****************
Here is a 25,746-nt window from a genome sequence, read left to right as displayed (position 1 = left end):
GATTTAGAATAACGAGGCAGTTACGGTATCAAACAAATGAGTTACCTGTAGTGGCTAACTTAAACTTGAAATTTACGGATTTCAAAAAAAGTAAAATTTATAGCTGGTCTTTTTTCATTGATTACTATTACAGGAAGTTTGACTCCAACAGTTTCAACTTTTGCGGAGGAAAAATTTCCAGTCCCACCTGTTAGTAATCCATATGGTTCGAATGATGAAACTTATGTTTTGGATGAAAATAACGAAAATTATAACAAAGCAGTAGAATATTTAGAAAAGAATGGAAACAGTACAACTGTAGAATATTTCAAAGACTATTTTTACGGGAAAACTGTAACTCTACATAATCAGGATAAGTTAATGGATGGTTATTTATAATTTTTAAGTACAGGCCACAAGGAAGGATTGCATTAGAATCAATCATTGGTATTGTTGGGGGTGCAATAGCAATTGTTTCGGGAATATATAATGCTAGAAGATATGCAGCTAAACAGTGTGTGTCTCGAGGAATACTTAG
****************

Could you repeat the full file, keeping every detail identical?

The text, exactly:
Here is a 25,746-nt window from a genome sequence, read left to right as displayed (position 1 = left end):
GATTTAGAATAACGAGGCAGTTACGGTATCAAACAAATGAGTTACCTGTAGTGGCTAACTTAAACTTGAAATTTACGGATTTCAAAAAAAGTAAAATTTATAGCTGGTCTTTTTTCATTGATTACTATTACAGGAAGTTTGACTCCAACAGTTTCAACTTTTGCGGAGGAAAAATTTCCAGTCCCACCTGTTAGTAATCCATATGGTTCGAATGATGAAACTTATGTTTTGGATGAAAATAACGAAAATTATAACAAAGCAGTAGAATATTTAGAAAAGAATGGAAACAGTACAACTGTAGAATATTTCAAAGACTATTTTTACGGGAAAACTGTAACTCTACATAATCAGGATAAGTTAATGGATGGTTATTTATAATTTTTAAGTACAGGCCACAAGGAAGGATTGCATTAGAATCAATCATTGGTATTGTTGGGGGTGCAATAGCAATTGTTTCGGGAATATATAATGCTAGAAGATATGCAGCTAAACAGTGTGTGTCTCGAGGAATACTTAG